“Added Value”


Ben Shepherd writes: I love the term ‘added value’ and I love how it is thrown around so much.

I reckon it’s been thrown around so much it’s lost all meaning …

So what does it actually mean? Well, ask 3 people and you’ll get 3 answers. Generally in my experience it means one of the following

– added cost that can’t really be justified or explained with rationale
– added activity/services you didn’t really want to begin with – which generally ties back to point 1

I found a good definition on the web.

Added Value: The value that is added to a product or a service as a result of a particular process.”

I think this is a good general definition.

Generally real ‘value add’ comes from great process.

Great sales process – understanding the brief, asking questions, being creative, being clever.

Great strategic process – creating a holistic communications idea, sound metrics, logistically possible, backed by data and insight.

I think the issue with ‘Added Value’ is that sometimes there is confusion about which party is getting the real added value.

Salespeople often think added value is a higher order value … which means less to chip away at the ol’ sales targets. Agencies often feel added value is added extraction from clients as the margins in general media buying aren’t sustainable.

Often the client isn’t even considered in all of this which has always confused me. I guess it comes down to how you approach what you do.

Last year myself and Ben Maudsley spoke to the ninemsn/PBL digital sales folk and I asked them the question of whether they go to work to take orders or whether they went to work to solve problems for their advertisers. My thought was that to be successful in media you need to approach heading to work as the challenge of solving problems for your clients. This in turn influences your processes when at work.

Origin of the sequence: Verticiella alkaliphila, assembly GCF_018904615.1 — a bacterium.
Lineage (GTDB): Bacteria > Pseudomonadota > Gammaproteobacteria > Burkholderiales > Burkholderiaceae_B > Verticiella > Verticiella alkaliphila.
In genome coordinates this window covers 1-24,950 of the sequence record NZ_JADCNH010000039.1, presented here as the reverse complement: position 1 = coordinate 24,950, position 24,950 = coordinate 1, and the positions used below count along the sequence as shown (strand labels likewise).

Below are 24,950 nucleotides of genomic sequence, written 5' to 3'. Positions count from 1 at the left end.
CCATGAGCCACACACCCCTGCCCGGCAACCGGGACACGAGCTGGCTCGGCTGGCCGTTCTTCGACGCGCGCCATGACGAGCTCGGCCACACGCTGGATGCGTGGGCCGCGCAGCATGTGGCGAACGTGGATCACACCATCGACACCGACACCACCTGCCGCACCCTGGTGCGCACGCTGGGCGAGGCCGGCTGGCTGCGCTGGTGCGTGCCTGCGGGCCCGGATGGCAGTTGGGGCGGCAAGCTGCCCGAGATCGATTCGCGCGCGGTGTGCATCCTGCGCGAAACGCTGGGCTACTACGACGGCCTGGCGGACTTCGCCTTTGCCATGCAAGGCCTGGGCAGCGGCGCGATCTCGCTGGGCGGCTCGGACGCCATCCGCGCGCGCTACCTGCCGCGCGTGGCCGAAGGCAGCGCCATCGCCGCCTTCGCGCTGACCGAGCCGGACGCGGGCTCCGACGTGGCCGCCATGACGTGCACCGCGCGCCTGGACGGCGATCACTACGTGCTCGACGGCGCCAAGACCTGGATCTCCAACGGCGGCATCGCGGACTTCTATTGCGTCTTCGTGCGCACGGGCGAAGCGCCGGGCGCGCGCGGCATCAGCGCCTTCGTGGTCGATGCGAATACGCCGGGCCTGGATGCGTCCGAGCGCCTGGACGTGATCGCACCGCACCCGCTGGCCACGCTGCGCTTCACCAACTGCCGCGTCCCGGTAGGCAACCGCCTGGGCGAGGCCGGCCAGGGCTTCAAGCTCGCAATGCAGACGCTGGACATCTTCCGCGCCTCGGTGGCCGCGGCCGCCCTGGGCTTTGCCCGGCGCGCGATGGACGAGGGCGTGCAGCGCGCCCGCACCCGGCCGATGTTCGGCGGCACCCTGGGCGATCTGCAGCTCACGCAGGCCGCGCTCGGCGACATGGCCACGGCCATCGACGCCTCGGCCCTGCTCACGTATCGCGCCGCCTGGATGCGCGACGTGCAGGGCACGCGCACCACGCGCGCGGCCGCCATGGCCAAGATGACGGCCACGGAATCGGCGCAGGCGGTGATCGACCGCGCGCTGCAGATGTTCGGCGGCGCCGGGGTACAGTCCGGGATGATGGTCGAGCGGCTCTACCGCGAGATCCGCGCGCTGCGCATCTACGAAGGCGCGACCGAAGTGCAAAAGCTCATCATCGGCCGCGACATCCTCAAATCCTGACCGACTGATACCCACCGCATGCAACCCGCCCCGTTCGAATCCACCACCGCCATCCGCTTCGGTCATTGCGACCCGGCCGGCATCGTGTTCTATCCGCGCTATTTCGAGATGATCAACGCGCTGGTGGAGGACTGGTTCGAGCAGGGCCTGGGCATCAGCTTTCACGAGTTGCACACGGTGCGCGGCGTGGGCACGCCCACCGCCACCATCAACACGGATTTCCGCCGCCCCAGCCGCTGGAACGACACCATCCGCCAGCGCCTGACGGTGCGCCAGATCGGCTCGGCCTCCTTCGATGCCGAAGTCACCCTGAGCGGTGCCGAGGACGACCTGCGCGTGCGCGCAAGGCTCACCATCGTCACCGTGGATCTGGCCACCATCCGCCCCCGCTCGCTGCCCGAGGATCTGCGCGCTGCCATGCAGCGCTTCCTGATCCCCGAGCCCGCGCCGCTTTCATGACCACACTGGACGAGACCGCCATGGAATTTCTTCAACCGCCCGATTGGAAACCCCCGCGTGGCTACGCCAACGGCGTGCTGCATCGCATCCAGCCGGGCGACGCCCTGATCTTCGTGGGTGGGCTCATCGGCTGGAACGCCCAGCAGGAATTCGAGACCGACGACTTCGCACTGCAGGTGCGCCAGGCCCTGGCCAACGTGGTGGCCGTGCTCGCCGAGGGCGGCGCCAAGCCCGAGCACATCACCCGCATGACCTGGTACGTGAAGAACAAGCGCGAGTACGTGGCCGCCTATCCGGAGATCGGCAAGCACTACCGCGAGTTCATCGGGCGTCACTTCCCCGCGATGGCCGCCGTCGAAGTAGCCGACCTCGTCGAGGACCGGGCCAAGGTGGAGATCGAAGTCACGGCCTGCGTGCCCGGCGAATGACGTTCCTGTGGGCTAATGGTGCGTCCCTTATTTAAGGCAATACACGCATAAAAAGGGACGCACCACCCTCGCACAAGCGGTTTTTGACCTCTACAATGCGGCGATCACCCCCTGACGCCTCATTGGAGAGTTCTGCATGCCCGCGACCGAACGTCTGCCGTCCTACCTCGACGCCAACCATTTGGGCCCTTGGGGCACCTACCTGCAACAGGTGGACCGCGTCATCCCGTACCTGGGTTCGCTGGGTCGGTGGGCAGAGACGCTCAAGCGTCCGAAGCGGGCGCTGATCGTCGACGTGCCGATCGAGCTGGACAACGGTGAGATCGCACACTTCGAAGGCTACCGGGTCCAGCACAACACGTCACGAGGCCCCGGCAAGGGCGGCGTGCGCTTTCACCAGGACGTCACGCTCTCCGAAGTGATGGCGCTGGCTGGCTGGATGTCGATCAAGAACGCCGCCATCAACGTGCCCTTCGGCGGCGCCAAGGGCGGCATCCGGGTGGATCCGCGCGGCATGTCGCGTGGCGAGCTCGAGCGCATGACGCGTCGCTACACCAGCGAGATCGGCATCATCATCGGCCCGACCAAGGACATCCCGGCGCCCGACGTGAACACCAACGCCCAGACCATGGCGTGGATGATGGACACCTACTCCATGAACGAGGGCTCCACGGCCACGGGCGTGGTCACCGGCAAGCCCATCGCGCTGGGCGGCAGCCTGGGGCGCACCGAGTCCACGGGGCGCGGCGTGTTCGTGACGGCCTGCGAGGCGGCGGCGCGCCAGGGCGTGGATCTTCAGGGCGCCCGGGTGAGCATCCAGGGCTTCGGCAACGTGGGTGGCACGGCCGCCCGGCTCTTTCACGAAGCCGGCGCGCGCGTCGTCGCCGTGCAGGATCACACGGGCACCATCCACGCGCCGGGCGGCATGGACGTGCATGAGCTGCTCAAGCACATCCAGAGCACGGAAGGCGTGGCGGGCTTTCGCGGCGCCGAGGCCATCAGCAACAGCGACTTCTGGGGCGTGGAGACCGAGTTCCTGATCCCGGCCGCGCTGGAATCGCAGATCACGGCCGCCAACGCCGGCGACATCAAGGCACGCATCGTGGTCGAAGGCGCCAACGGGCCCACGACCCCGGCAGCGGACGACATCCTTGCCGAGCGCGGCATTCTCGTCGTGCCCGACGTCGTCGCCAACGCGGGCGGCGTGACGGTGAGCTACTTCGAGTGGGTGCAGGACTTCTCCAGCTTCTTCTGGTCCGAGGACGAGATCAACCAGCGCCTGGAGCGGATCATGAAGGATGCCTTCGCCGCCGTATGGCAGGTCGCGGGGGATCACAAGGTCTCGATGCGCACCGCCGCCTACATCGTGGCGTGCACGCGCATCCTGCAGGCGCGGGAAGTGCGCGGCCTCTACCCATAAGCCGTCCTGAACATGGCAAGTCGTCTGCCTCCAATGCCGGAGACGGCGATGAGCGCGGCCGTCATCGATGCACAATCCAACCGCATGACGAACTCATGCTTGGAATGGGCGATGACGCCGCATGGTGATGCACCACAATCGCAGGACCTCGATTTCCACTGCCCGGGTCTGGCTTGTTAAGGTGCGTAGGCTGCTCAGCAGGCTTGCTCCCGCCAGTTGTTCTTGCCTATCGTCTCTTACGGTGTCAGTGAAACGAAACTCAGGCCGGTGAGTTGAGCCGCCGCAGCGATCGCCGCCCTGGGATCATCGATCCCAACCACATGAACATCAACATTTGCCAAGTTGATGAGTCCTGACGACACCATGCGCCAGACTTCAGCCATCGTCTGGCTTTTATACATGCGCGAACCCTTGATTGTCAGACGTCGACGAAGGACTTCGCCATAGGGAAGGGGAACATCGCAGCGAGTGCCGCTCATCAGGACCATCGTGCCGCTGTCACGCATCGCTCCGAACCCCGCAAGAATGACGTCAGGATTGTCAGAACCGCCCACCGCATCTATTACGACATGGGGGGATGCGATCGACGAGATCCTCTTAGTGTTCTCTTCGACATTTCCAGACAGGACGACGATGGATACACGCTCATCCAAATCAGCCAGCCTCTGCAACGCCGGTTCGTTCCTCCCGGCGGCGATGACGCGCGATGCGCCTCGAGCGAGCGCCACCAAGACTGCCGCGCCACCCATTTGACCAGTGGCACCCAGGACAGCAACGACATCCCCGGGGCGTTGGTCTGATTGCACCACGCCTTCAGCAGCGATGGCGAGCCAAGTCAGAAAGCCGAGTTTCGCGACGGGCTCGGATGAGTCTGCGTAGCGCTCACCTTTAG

I think if you do this you get a lot closer to the true concept of ‘Adding Value’.

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2 responses to ““Added Value”

  1. One thing I’ve noticed with most RFPs is that it’s often very hard to really understand the client’s needs from the detail provided to publishers.

    And getting hold of media planning folks to ask questions is difficult.

    So while it’s a great approach and concept (trying to solve advertisers’ problems) – I think both parties need to commit to the process for it to happen.

  2. talkingdigital

    interesting point … i think publishers often throw around RFP a bit out of context … often all an agency wants is a schedule with rates … they know why they’re using the site before they’ve briefed it out

    In other instances you need a deeper response but not always. Really depends on the client and scale/specialty of the publisher

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